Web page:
That's because inside the Yankees' bubble, Sanchez was busy. Between managing a pitching staff, working with coaches to improve his defensive skills and making adjustments at the plate to become a premier offensive threat, Sanchez was building up his reputation a bit more quietly than everyone had anticipated.

There were still questions -- why was he having trouble catching the ball? Could the otherworldly numbers he put up in his debut be for real? Through it all, Sanchez kept working behind the scenes to inch ever forward.

And now … well, he might be ready to take a bigger step back into the spotlight.

***

Catcher is the hardest position to play on a baseball field. And from his perch near the first-base bag, Greg Bird has a pretty good idea why.

"I always say you live a double life," he says. "You live the life of a pitcher and of a hitter. You have to be there working with the pitchers, and you have to be there working with the position players, too. I just don't think catchers get enough credit, ever, for the amount of work that goes into catching."

Forget about a career or even a season -- the grind of catching a single game in the majors is tremendous. Not only is the catcher responsible for coming up with a game plan for his starting pitcher, but he must also be ready to work with each of the relief pitchers that can come into the game at a moment's notice. So Sanchez must have every pitcher's repertoire memorized. And with the multitalented and ever-changing Yankees pitching staff, he needs a mammoth mental hard drive to store all that data.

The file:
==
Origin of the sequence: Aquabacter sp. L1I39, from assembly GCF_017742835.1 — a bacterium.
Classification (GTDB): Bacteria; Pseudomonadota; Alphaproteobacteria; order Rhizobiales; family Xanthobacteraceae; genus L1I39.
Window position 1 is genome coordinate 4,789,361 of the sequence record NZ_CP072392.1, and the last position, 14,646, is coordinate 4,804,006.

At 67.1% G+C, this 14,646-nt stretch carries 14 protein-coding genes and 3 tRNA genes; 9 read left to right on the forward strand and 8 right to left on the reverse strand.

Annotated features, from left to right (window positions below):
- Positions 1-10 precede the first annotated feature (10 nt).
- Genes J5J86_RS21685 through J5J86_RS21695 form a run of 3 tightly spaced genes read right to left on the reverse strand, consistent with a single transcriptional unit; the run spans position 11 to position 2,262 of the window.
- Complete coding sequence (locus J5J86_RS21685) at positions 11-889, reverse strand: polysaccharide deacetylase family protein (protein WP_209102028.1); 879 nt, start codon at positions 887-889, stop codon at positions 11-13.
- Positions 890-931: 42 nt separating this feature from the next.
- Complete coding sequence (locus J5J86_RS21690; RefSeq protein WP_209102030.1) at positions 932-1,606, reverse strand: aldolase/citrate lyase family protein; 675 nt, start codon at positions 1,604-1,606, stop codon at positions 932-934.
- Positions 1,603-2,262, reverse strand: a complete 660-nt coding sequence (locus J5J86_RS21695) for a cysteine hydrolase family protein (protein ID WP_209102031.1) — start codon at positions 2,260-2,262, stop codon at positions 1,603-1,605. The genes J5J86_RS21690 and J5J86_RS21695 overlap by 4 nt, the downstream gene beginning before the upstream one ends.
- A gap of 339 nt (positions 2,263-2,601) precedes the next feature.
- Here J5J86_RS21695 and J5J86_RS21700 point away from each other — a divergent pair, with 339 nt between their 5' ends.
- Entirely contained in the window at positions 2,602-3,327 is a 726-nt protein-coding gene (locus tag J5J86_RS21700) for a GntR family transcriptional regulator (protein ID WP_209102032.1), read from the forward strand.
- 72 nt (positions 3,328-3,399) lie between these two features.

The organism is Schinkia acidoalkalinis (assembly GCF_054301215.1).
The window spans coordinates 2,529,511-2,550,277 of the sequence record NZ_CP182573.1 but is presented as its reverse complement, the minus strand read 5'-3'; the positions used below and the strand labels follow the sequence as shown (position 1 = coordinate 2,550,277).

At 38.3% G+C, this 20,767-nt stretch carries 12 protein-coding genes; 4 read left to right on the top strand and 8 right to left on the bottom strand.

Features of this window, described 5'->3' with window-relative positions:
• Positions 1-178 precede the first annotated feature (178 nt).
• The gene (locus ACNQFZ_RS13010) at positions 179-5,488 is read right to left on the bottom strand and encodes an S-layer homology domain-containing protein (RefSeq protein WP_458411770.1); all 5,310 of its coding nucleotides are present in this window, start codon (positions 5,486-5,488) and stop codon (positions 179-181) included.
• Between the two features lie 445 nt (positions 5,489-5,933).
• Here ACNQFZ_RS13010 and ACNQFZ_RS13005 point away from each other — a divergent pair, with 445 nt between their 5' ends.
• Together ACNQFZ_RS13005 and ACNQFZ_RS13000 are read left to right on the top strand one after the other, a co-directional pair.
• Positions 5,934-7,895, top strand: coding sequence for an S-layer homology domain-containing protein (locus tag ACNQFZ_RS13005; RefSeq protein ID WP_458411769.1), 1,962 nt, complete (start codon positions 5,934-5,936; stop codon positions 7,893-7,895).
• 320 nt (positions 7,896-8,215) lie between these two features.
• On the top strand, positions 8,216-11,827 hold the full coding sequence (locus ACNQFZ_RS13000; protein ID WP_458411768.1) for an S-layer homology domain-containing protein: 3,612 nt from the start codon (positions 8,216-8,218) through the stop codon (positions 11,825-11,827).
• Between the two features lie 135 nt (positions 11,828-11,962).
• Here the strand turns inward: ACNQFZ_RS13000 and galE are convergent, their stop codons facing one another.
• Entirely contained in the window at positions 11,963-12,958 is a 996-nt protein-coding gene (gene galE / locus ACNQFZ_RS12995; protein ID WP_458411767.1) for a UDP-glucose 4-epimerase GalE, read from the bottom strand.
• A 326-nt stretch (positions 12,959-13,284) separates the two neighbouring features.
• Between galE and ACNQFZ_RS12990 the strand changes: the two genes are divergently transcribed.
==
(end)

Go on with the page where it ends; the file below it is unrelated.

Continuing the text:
"This isn't exactly the easiest pitching staff to catch," says Chad Green. "Out of the bullpen, we've got guys throwing 100 mph; starters throwing 100 mph with good breaking balls. I think for Gary it's just going to take some time, and it's tough, especially with all the guys coming up who he hadn't caught before in the minors. He's learning just like we are."

Suppose Sanchez finally masters his own roster's arms. A catcher is also responsible for knowing every hitter in the opposing lineup -- their strengths, their weaknesses and how they've performed in every possible baseball scenario.

"Up at this level, it's a mental game; it's like a chess game," says Austin Romine. "You're going up against eight or nine different minds that remember everything you just did to them the at-bat before, and you have to remember all of them, too."

Is that all? Hardly. The backstop also keeps an eye on the basepaths. And, oh by the way, he also has to contribute offensively, which, for Sanchez, means being a middle-of-the-order bat expected to drive in runs and pound balls over the fence.

Physically, it's draining. Mentally? Tired doesn't even begin to describe it.

"When you catch a game in the big leagues, after the game you feel tired because you're using your brain so much and it's mentally exhausting," says Tony Peña, who caught in the big leagues for 18 seasons and is now the Yankees' first base coach and catching instructor. "You have to be able to know every situation in the game. And that's one of the reasons why you see so many catchers that become managers after they retire, because we have so much responsibility. We have more than half of the team in our hands."